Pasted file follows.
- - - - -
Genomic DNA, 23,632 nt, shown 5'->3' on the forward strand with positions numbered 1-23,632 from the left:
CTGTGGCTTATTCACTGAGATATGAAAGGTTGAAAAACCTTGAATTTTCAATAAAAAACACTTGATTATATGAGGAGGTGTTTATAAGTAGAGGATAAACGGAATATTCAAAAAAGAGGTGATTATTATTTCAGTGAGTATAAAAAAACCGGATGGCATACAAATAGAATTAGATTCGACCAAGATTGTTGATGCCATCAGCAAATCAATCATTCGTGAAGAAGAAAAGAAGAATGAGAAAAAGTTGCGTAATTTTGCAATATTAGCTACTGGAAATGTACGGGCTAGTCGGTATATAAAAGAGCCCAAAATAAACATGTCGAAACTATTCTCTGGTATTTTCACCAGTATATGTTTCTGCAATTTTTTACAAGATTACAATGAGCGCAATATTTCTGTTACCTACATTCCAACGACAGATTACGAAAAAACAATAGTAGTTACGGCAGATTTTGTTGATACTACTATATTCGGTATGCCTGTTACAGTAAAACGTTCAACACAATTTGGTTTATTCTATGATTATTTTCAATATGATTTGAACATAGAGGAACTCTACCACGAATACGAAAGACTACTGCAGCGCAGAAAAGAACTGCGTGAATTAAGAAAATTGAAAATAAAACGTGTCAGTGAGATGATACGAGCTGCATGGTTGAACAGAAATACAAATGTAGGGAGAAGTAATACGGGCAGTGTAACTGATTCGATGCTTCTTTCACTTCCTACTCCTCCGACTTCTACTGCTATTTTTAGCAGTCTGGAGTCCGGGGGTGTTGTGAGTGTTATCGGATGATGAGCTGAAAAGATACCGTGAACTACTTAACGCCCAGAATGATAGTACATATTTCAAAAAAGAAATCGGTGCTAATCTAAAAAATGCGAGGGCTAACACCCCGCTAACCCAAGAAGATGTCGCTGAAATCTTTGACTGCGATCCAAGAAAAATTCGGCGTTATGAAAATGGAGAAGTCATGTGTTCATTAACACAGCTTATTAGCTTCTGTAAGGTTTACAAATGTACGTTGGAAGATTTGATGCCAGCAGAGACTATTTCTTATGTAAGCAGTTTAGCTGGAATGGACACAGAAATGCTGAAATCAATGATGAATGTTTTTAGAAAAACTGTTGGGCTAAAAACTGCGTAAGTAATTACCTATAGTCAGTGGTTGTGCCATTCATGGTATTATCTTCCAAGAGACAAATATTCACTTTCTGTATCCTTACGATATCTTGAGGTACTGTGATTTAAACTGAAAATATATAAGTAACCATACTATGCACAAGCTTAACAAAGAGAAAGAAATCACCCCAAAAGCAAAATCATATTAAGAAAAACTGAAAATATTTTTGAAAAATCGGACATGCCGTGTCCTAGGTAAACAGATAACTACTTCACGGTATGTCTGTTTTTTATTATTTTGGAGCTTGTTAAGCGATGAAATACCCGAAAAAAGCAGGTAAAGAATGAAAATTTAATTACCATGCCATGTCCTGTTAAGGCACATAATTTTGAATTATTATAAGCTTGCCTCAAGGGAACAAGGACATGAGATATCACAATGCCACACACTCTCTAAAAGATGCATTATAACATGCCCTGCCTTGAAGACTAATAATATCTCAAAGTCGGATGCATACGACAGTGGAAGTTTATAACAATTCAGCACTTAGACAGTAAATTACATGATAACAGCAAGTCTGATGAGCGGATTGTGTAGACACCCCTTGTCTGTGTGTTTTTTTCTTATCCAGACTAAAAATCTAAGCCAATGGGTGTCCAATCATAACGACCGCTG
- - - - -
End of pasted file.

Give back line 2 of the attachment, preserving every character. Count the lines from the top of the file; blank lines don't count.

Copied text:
CTGTGGCTTATTCACTGAGATATGAAAGGTTGAAAAACCTTGAATTTTCAATAAAAAACACTTGATTATATGAGGAGGTGTTTATAAGTAGAGGATAAACGGAATATTCAAAAAAGAGGTGATTATTATTTCAGTGAGTATAAAAAAACCGGATGGCATACAAATAGAATTAGATTCGACCAAGATTGTTGATGCCATCAGCAAATCAATCATTCGTGAAGAAGAAAAGAAGAATGAGAAAAAGTTGCGTAATTTTGCAATATTAGCTACTGGAAATGTACGGGCTAGTCGGTATATAAAAGAGCCCAAAATAAACATGTCGAAACTATTCTCTGGTATTTTCACCAGTATATGTTTCTGCAATTTTTTACAAGATTACAATGAGCGCAATATTTCTGTTACCTACATTCCAACGACAGATTACGAAAAAACAATAGTAGTTACGGCAGATTTTGTTGATACTACTATATTCGGTATGCCTGTTACAGTAAAACGTTCAACACAATTTGGTTTATTCTATGATTATTTTCAATATGATTTGAACATAGAGGAACTCTACCACGAATACGAAAGACTACTGCAGCGCAGAAAAGAACTGCGTGAATTAAGAAAATTGAAAATAAAACGTGTCAGTGAGATGATACGAGCTGCATGGTTGAACAGAAATACAAATGTAGGGAGAAGTAATACGGGCAGTGTAACTGATTCGATGCTTCTTTCACTTCCTACTCCTCCGACTTCTACTGCTATTTTTAGCAGTCTGGAGTCCGGGGGTGTTGTGAGTGTTATCGGATGATGAGCTGAAAAGATACCGTGAACTACTTAACGCCCAGAATGATAGTACATATTTCAAAAAAGAAATCGGTGCTAATCTAAAAAATGCGAGGGCTAACACCCCGCTAACCCAAGAAGATGTCGCTGAAATCTTTGACTGCGATCCAAGAAAAATTCGGCGTTATGAAAATGGAGAAGTCATGTGTTCATTAACACAGCTTATTAGCTTCTGTAAGGTTTACAAATGTACGTTGGAAGATTTGATGCCAGCAGAGACTATTTCTTATGTAAGCAGTTTAGCTGGAATGGACACAGAAATGCTGAAATCAATGATGAATGTTTTTAGAAAAACTGTTGGGCTAAAAACTGCGTAAGTAATTACCTATAGTCAGTGGTTGTGCCATTCATGGTATTATCTTCCAAGAGACAAATATTCACTTTCTGTATCCTTACGATATCTTGAGGTACTGTGATTTAAACTGAAAATATATAAGTAACCATACTATGCACAAGCTTAACAAAGAGAAAGAAATCACCCCAAAAGCAAAATCATATTAAGAAAAACTGAAAATATTTTTGAAAAATCGGACATGCCGTGTCCTAGGTAAACAGATAACTACTTCACGGTATGTCTGTTTTTTATTATTTTGGAGCTTGTTAAGCGATGAAATACCCGAAAAAAGCAGGTAAAGAATGAAAATTTAATTACCATGCCATGTCCTGTTAAGGCACATAATTTTGAATTATTATAAGCTTGCCTCAAGGGAACAAGGACATGAGATATCACAATGCCACACACTCTCTAAAAGATGCATTATAACATGCCCTGCCTTGAAGACTAATAATATCTCAAAGTCGGATGCATACGACAGTGGAAGTTTATAACAATTCAGCACTTAGACAGTAAATTACATGATAACAGCAAGTCTGATGAGCGGATTGTGTAGACACCCCTTGTCTGTGTGTTTTTTTCTTATCCAGACTAAAAATCTAAGCCAATGGGTGTCCAATCATAACGACCGCTG